There may need to be some efforts to shift that culture, to make it acceptable to stay home if you’re sick, and particularly to reinforce that if you have a communicable disease, that you’re putting your colleagues and your patients at risk by coming in to work.

So our professions may need to give more guidance on how to manage illness among health-care professionals. And one approach is to create a sick relief system with adequate coverage, which is more feasible in larger health-care settings than in a solo practice. But I think that we need to start paying attention to this situation and try to address it.”

An editorial in the same journal — "When The Health Care Worker Is Sick" — explores some of the challenges involved in trying to shift medical culture away from working while sick. And what a culture it is.

The editorial authors note: "In past years, many ill physicians worked even to the point of receiving intravenous fluids while on the job; working while sick was regarded as a badge of courage, and ill physicians who stayed home were regarded as slackers. At present, when a business model of health care is the norm, many respondents considered the hospital's emphasis on revenue-based productivity metrics and the lack of any robust system to deal with the absence of essential personnel as key factors in promoting presenteeism."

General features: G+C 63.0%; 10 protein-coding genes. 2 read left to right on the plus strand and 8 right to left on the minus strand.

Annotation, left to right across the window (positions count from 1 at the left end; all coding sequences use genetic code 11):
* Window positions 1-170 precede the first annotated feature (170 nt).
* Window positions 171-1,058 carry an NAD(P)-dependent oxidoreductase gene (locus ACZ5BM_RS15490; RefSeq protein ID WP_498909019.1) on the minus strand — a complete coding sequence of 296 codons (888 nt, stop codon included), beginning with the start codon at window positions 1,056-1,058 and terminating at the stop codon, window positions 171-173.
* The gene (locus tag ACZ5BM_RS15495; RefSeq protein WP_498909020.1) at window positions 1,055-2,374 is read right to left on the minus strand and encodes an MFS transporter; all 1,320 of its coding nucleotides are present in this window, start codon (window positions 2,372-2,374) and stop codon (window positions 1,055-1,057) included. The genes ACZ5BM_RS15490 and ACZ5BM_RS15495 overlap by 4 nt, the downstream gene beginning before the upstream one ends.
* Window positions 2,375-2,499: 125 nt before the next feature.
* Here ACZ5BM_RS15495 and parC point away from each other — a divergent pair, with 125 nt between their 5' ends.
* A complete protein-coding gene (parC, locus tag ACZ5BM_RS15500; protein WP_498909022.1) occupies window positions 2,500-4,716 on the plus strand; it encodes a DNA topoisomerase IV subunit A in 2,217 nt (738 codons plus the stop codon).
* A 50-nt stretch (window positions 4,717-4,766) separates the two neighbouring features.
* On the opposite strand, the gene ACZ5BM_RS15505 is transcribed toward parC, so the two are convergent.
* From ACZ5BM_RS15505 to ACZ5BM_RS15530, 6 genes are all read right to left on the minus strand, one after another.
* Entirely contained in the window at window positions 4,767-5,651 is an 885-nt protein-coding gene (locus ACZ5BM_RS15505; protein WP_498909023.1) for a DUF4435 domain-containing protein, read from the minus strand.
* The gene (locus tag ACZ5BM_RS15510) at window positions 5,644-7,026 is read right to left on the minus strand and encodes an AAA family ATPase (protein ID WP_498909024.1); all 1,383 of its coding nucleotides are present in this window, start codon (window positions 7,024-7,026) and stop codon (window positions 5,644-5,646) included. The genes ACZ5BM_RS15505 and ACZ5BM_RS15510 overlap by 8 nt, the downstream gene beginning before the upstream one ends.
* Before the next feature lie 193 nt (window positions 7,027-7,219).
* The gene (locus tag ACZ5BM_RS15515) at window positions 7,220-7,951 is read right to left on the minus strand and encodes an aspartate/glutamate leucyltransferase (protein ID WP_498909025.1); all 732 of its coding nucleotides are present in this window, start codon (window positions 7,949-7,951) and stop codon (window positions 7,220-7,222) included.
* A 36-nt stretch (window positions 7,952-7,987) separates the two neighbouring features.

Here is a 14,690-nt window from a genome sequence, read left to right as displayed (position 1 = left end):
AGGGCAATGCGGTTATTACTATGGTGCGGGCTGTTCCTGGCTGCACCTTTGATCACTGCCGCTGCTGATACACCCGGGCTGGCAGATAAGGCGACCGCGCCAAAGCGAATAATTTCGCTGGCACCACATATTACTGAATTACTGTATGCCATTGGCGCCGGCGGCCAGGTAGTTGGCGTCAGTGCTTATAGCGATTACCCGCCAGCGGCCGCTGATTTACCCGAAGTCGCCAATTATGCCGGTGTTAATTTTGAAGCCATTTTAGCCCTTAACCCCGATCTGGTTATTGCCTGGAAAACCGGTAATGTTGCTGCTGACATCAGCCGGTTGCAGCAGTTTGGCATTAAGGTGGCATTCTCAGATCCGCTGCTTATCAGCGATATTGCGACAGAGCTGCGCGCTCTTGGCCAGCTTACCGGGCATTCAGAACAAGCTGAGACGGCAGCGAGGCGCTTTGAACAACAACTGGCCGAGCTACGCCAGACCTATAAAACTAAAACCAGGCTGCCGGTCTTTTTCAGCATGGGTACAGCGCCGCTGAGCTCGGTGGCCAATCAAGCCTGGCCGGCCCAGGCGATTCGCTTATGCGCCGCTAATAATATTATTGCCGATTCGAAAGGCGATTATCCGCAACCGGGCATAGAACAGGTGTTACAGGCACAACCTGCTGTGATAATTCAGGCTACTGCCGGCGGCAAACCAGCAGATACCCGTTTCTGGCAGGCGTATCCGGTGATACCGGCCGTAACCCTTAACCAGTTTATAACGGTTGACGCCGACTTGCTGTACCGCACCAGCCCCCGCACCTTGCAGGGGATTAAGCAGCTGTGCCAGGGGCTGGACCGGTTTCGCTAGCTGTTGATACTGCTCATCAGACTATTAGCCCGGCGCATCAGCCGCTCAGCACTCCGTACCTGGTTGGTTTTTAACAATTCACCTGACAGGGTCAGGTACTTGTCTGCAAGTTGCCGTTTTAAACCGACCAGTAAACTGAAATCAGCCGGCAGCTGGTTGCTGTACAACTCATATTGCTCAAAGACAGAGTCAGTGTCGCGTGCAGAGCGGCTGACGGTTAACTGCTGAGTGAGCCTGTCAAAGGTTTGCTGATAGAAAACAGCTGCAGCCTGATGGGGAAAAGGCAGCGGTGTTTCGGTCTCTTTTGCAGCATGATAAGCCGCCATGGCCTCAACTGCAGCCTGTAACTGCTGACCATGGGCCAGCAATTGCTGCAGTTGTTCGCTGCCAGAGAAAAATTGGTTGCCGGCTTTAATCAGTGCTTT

Like Dr. Schuster, the authors advocate better sick-relief systems and say that "policies need to be clear regarding when health care workers should stay away from work, how patient coverage will be ensured, and the availability of access to paid sick leave. In some systems, health care workers have to take paid time off before sick leave begins, an obvious disincentive to staying home when ill."

The editorial also proposes systems that identify key symptoms that signal that workers need to stay home: "conjunctivitis, vomiting, bloody diarrhea or more than two episodes of watery diarrhea, jaundice, fever of over 38.5 C." Respiratory viruses are trickier, it notes, because patients are most contagious before symptoms break out. Flu is tough, too, because patients shed virus for a long time.

Bottom line, the editorial writers say: Medical culture needs to decrease the stigma around staffer illness.

So maybe we could create here a sort of Wall of Pride, the opposite of a Wall of Shame, where health care workers could write in and describe how they stayed home while sick even though part of them felt compelled to come to work? Readers, please share in the comments below.

(And by the way, it's not just health care workers; anyone who stays home when probably contagious is doing their colleagues a great favor. Thank you.)


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Carey Goldberg Editor, CommonHealth
Carey Goldberg is the editor of WBUR's CommonHealth section.